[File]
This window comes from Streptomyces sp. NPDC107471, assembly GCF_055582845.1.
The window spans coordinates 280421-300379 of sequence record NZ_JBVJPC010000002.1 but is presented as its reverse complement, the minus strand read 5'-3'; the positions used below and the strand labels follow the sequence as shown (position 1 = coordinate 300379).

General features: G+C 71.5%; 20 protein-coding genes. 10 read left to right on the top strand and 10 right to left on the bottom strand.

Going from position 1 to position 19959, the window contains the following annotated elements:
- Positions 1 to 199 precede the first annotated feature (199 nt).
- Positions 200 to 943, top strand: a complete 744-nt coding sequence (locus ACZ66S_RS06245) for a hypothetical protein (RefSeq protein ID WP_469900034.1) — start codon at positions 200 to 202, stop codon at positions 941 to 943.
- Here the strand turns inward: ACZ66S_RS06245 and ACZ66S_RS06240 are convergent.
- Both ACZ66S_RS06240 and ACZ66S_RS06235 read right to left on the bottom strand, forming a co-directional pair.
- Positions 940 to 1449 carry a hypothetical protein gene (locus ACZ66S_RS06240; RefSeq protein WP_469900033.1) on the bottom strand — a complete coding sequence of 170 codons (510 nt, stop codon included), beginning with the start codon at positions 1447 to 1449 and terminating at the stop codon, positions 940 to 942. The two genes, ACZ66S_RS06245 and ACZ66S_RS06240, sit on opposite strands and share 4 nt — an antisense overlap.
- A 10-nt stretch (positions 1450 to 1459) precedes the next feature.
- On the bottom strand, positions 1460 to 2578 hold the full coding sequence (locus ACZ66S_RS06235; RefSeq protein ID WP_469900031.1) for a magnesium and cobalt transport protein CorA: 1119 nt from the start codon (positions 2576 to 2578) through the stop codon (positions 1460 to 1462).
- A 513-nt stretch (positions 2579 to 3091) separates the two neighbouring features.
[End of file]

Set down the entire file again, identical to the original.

This window comes from Streptomyces sp. NPDC107471, assembly GCF_055582845.1.
The window spans coordinates 280421-300379 of sequence record NZ_JBVJPC010000002.1 but is presented as its reverse complement, the minus strand read 5'-3'; the positions used below and the strand labels follow the sequence as shown (position 1 = coordinate 300379).

General features: G+C 71.5%; 20 protein-coding genes. 10 read left to right on the top strand and 10 right to left on the bottom strand.

Going from position 1 to position 19959, the window contains the following annotated elements:
- Positions 1 to 199 precede the first annotated feature (199 nt).
- Positions 200 to 943, top strand: a complete 744-nt coding sequence (locus ACZ66S_RS06245) for a hypothetical protein (RefSeq protein ID WP_469900034.1) — start codon at positions 200 to 202, stop codon at positions 941 to 943.
- Here the strand turns inward: ACZ66S_RS06245 and ACZ66S_RS06240 are convergent.
- Both ACZ66S_RS06240 and ACZ66S_RS06235 read right to left on the bottom strand, forming a co-directional pair.
- Positions 940 to 1449 carry a hypothetical protein gene (locus ACZ66S_RS06240; RefSeq protein WP_469900033.1) on the bottom strand — a complete coding sequence of 170 codons (510 nt, stop codon included), beginning with the start codon at positions 1447 to 1449 and terminating at the stop codon, positions 940 to 942. The two genes, ACZ66S_RS06245 and ACZ66S_RS06240, sit on opposite strands and share 4 nt — an antisense overlap.
- A 10-nt stretch (positions 1450 to 1459) precedes the next feature.
- On the bottom strand, positions 1460 to 2578 hold the full coding sequence (locus ACZ66S_RS06235; RefSeq protein ID WP_469900031.1) for a magnesium and cobalt transport protein CorA: 1119 nt from the start codon (positions 2576 to 2578) through the stop codon (positions 1460 to 1462).
- A 513-nt stretch (positions 2579 to 3091) separates the two neighbouring features.